A different part of me started to show up. Behind the negative, sad person I was inside, an older, kinder, much wiser version of me started to emerge. This was the first time I actually NOTICED my own thinking and I was totally surprised, shocked, at how negative and destructive I had been to myself for so long. Eventually the “nice lady” started taking over my thoughts and started running more of the show. (not without a fight.)
It’ almost as though scribbling it down allowed me to get all the junk out. Those thoughts were like mold growing inside a very old house. It was in there everyday, hidden, breeding, and making me sick, but I couldn’t see it, but writing exposed the disease. As I got it all down on paper, it allowed enough of a space to clear so that something higher could come forward.
The Nice Lady was fun. She was funny,too, and she laughed at my silly declarations of unworthiness. She thought we could do great things. And most of all, to my tremendous relief, she liked me–no, loved me. And I learned to love myself in the process. (yes, I have seen a psychologist and no, I have not been diagnosed with multiple personalities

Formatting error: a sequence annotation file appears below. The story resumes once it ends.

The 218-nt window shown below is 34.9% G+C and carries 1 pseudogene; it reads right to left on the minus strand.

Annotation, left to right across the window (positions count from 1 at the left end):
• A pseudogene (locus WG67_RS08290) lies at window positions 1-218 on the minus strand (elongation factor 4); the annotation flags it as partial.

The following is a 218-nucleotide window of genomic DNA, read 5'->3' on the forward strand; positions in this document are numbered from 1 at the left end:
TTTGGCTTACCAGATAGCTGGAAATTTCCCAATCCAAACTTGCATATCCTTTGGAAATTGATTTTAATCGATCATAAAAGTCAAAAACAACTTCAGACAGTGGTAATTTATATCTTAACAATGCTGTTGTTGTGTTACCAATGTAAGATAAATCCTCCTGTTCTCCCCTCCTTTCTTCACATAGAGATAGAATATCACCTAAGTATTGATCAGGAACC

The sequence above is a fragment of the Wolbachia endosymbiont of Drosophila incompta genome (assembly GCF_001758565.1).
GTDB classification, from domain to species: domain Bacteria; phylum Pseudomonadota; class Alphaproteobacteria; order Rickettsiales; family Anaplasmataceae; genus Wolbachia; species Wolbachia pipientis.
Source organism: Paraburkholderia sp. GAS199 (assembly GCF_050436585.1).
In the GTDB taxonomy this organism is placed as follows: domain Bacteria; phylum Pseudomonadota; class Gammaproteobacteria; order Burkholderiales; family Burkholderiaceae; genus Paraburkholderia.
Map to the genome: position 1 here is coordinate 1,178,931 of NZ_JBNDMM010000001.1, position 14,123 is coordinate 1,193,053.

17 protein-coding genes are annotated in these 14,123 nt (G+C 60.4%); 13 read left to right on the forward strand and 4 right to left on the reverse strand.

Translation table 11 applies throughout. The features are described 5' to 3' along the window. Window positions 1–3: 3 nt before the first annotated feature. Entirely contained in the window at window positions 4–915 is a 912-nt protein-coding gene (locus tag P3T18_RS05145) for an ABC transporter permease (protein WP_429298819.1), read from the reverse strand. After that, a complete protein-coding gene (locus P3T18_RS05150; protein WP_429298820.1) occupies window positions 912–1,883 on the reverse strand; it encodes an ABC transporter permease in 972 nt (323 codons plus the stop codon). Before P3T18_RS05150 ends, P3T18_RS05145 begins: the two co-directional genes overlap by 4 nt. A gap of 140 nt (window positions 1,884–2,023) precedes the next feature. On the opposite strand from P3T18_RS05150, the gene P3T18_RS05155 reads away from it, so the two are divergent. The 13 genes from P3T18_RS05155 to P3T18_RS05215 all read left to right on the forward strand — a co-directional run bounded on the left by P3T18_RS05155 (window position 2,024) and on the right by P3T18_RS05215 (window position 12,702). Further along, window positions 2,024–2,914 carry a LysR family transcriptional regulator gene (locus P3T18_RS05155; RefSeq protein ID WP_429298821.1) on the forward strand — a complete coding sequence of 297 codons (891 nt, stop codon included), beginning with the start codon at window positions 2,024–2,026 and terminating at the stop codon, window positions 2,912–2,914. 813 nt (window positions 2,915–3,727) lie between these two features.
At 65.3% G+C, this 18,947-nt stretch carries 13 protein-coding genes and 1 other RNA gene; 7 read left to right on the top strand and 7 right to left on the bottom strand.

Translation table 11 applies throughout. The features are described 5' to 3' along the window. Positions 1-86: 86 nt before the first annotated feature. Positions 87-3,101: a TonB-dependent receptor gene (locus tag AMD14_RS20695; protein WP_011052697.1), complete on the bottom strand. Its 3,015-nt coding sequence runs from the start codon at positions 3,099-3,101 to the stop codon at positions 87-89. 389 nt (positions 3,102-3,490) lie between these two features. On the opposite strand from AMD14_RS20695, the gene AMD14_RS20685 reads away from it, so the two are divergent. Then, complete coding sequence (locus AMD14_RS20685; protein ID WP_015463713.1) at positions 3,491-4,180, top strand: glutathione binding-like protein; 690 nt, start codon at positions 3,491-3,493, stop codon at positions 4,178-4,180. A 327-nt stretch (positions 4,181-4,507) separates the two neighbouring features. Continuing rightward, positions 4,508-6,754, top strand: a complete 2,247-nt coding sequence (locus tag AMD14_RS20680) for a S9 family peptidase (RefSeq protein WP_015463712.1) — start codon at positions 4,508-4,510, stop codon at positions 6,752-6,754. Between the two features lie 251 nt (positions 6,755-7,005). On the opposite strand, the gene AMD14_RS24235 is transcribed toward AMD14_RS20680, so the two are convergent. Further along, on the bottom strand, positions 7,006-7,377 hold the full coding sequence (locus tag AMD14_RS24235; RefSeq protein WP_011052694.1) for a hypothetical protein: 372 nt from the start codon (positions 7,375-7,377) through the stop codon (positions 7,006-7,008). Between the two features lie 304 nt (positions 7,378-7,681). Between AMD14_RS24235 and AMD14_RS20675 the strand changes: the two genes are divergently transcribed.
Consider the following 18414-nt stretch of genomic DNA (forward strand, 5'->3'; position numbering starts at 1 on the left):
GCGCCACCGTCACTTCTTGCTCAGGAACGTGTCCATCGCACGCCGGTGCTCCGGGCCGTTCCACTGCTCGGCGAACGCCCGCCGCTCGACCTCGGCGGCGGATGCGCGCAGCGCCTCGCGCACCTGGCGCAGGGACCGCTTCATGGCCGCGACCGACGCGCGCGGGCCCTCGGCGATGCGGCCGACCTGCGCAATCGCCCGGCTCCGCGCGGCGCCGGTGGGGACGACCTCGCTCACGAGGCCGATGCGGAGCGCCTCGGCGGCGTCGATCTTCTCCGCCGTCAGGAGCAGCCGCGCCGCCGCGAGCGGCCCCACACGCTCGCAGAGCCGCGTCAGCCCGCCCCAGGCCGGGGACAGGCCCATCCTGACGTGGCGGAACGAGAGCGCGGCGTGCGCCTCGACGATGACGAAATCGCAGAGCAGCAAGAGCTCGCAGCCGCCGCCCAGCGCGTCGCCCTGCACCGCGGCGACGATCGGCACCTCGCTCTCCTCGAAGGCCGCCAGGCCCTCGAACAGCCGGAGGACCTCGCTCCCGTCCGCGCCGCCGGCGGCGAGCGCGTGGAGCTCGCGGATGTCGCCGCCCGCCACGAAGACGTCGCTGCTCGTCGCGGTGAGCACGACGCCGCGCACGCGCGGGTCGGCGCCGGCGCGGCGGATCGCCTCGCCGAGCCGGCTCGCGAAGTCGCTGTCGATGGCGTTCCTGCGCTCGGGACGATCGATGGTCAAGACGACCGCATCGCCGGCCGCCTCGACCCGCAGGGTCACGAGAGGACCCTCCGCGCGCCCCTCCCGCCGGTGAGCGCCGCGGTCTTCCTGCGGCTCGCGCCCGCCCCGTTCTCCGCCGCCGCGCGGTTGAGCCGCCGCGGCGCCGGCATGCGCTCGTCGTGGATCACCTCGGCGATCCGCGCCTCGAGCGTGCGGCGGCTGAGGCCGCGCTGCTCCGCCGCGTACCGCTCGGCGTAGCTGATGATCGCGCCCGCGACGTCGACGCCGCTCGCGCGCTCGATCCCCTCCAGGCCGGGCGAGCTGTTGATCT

I think we can get to the real truth through writing about our experiences, faster than thinking about them because thoughts come too fast and they are so influenced by our conditioning. It seems that most of them spring right up out our crusty old mental programs–and there’s nothing insightful or creative about that. Our minds have tens of thousands of thoughts spiraling through our head like javelins in a hurricane and it’s hard to see clearly in a storm.
Speakingand sharing with others can sometimes challenge our honesty, because if we are talking to another person, we are most likely censoring, in large or small ways Unless we have very very safe friends who can remain 100% neutral and without opinions, as well as be unconditionally accepting, we are unknowingly influencing what we share. We have a core need to accepted and we don’t want people to see us standing in our most vulnerable rooms, totally naked.